When you consider flexibility, this could include flexibility around a work location, schedule, or offering a shorter work week. Many companies are shortening summer working hours to four days to allow employees to enjoy longer weekends. The ultimate goal should be to offer employees the flexibility to deliver their best work from their preferred location during their preferred time.
Employee Resource Groups. These groups provide a space where issues can be confronted, and companies can provide their employees with resources, support, and opportunities for professional development. Employees can also share experiences and identify related issues within the company.
This past year has also brought the need to address bias and racialized discrimination. Much progress has been made this past year to create a more inclusive workplace and greater accountability as it related to diversity, equity, and inclusion. However, there is much more work to be done and many very talented candidates will not work for a company that has not embraced a strong DEI program.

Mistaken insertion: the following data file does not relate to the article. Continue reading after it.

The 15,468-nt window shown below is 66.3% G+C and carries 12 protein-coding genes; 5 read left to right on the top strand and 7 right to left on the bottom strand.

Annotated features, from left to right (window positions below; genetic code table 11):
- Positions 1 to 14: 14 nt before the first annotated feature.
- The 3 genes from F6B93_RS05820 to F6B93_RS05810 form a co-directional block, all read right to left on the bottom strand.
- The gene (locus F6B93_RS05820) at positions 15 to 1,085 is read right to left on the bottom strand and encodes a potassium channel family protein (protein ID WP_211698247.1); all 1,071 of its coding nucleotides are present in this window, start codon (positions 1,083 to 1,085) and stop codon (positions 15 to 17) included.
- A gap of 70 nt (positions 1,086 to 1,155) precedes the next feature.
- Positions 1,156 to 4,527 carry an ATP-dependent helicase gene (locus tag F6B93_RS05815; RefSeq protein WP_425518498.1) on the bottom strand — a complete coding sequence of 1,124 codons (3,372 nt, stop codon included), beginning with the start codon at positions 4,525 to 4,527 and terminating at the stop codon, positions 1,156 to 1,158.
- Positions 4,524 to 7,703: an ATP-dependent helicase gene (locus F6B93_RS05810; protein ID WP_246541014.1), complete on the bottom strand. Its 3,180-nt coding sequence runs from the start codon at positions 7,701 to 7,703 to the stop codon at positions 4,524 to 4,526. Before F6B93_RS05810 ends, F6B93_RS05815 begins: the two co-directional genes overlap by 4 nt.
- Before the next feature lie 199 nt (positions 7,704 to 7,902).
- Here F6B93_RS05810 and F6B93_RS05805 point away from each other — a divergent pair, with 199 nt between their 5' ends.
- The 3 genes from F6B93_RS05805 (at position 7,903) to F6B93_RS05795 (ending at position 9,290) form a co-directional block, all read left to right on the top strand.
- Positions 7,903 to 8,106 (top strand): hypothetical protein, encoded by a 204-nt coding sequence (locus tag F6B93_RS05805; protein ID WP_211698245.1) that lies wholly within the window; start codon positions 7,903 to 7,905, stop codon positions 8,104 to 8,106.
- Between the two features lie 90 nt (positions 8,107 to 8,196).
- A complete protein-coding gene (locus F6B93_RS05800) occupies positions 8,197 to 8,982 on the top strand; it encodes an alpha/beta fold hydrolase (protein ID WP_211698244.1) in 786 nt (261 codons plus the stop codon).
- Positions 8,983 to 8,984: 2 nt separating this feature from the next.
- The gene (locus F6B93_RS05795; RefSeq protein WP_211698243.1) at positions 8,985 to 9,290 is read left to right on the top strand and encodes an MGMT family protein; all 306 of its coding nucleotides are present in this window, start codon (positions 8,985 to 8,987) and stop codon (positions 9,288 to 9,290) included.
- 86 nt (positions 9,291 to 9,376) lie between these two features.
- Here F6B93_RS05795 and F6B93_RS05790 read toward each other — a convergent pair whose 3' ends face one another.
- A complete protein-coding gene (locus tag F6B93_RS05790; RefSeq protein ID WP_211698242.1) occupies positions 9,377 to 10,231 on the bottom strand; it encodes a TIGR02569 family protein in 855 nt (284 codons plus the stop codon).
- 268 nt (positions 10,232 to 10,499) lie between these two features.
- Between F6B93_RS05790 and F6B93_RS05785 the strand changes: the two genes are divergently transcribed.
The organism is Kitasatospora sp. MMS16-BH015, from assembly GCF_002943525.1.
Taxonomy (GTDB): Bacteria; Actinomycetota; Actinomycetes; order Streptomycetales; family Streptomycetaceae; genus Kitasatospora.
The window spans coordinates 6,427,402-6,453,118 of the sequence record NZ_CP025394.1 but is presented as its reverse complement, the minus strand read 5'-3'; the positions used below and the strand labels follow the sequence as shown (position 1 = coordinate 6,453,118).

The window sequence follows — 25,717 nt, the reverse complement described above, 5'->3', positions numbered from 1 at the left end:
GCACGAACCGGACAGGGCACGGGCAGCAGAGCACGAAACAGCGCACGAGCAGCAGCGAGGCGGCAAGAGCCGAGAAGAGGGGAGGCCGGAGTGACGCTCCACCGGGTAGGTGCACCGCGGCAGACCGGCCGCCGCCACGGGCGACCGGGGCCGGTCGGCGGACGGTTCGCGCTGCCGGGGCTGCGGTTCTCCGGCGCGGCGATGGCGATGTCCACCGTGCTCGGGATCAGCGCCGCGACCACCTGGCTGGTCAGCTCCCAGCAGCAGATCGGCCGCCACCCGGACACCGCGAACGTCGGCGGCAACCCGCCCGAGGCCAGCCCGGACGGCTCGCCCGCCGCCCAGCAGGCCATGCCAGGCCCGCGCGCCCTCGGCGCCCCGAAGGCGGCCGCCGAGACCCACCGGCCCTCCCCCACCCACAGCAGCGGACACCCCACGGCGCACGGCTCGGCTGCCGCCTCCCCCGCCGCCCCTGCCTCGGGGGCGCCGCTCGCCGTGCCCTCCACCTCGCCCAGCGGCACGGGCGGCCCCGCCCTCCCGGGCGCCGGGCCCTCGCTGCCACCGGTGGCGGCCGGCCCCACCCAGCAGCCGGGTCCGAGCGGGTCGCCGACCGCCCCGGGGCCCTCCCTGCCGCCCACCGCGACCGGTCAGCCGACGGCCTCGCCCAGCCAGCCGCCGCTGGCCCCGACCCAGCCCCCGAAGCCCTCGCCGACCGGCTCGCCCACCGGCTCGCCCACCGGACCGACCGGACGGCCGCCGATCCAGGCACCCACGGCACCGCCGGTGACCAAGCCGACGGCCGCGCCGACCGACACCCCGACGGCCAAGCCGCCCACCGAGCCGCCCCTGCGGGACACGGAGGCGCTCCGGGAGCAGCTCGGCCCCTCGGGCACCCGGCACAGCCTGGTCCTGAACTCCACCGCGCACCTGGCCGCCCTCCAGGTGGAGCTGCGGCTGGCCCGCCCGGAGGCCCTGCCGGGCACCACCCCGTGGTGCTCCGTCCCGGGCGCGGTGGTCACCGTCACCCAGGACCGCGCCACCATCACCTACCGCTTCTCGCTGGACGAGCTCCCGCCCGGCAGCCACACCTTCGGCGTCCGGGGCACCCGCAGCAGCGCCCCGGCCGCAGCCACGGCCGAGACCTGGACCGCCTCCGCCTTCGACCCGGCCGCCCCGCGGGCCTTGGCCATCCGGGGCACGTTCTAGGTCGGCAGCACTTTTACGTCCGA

This is a must-read for anyone responsible for hiring great talent!
Multinational pasta company Barilla provides an excellent example of how to support and encourage diversity through Employee Resource Groups (ERGs). A company of about 8,400 employees, Barilla launched its first ERG in 2015 with just 20 members. Today, the company has 15 ERGs or affinity groups with roughly 1,400 members. This is the type of progress and policy that can really move the needle when it comes to diversity, equity, and inclusion (DEI).
There are other perks you may want to consider as part of your Total Rewards Strategy. Sabbaticals are a highly desired perk and allow your employees to take a month off as a way to reward them for hard work over an extended period of time. Encourage them to write about their time off and share their adventure using hashtags to highlight their adventures.
Millennials now represent more than 1 out of every 3 individuals in the workforce. They are between the ages of 23 to 38, with many of them now becoming parents. As a result, parental-related perks are becoming very desirable. Two examples are providing daycare or providing a cash stipend for new parents.
Mentorship opportunities and mentor programs inside an organization are also priorities to both Millennials and Gen Z. According to MentorCliq, “Leading Fortune 500 clients have improved employee retention by as much as 75% over the past few years through their mentoring initiatives. To continue advancing employee retention efforts, executives are leading by example and becoming more involved in mentoring as mentors or sponsors, which accelerates participation enterprise-wide and leads to a company culture of learning, development, and camaraderie.”